Abstract 13982: Impact of Persistent Smoking on Long-Term Outcomes Including Bleeding Events in Patients with Nonvalvular Atrial Fibrillation
Background: Although smoking is a risk factor for cardiovascular (CV) disease, little is known about the impact of smoking status on long-term outcomes including bleeding events in patients with atrial fibrillation (AF) during antithrombotic therapy.
Methods: In 498 patients with nonvalvular AF (mean age 66 years, 307 men, mean follow-up 5.8±3.2 years), clinical variables (e.g. smoking status, CHADS2 and CHA2DS2-VASc score), incidences of CV events (stroke and cardiac events (myocardial infarction or admission for heart failure)), bleeding and mortality were evaluated.
Results: The incidences of cerebral bleeding (0.7 vs 0.1%/years, p<0.01), all-cause mortality (4.9 vs 2.6%/years, p<0.01), death from malignant diseases (1.6 vs 0.5%/years, p<0.05), and ischemic heart disease (0.4 vs 0.1%/years) were higher in smokers than in those of non-smokers. In persistent smokers, the incidence of CV death was higher than in that of non-smokers (2.4 vs 1.2%/years). Previous smoking, independently of age, antithrombotic treatment, CHADS2 or CHA2DS2-VASc score, predicted all-cause mortality (Hazard ratio (HR) 2.7, p<0.01), death from stroke (HR 4.7, p<0.05) or death from malignant diseases (HR 2.8, p<0.05). Persistent smoking, independently of age or antithrombotic treatment, predicted cerebral bleeding (HR 4.6, p<0.05).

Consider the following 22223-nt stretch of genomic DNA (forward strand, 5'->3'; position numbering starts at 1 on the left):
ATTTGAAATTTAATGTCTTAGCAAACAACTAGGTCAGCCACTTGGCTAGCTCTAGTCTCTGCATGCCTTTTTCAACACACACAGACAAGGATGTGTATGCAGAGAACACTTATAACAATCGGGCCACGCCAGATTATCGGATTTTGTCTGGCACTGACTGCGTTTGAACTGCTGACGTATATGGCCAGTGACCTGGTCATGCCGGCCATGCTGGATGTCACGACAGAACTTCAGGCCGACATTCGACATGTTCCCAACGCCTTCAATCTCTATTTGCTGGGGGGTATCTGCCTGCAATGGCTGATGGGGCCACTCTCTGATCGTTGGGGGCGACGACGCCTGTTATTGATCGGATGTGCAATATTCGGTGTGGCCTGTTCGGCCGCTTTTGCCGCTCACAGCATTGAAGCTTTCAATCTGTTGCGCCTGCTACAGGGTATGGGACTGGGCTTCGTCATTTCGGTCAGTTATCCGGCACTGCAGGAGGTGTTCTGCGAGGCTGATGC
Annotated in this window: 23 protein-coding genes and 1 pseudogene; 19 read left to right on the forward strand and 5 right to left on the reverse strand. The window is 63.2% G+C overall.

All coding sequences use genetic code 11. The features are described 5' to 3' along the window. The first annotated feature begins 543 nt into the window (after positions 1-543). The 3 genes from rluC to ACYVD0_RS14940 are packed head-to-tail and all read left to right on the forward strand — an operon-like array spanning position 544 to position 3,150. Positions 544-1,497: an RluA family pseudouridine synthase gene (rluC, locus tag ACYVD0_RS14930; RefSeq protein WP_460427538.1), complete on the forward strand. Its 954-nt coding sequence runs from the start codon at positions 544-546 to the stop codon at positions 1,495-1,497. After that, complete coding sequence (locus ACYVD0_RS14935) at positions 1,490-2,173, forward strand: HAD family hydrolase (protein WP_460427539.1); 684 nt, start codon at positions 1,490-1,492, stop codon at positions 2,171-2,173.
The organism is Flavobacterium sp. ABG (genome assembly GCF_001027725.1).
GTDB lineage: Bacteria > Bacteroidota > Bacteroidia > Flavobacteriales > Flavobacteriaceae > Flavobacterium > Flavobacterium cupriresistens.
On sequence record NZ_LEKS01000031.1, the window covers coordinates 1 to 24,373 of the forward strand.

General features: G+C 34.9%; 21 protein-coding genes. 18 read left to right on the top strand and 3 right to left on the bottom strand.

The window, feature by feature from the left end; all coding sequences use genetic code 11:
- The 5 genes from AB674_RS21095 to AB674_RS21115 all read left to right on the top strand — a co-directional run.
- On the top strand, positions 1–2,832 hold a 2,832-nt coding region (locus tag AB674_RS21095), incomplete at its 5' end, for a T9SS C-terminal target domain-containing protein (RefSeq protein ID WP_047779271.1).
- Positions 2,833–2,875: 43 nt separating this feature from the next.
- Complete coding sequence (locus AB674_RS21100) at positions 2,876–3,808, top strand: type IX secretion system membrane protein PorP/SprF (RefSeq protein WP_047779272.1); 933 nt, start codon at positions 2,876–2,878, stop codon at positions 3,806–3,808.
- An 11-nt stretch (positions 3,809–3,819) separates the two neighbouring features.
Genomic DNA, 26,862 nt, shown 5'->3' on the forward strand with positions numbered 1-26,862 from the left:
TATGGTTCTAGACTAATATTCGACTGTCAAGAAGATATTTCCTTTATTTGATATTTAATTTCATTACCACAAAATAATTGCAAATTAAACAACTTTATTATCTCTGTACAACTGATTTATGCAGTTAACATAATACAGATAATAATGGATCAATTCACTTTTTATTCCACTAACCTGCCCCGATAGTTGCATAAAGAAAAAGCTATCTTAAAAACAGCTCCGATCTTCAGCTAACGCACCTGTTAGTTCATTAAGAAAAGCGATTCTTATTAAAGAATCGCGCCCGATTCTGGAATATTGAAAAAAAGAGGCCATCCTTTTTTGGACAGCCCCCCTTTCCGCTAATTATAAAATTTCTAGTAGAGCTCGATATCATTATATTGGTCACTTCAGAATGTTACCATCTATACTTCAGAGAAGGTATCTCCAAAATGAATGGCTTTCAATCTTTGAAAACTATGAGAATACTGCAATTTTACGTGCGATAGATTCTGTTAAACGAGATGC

Conclusions: Smoking status, independently of age, antithrombotic treatment, or clinical risk factors, predicted long-term adverse outcomes including bleeding events in patients with nonvalvular AF. There might be a prove impact of persistent smoking on cerebral bleeding.
- © 2012 by American Heart Association, Inc.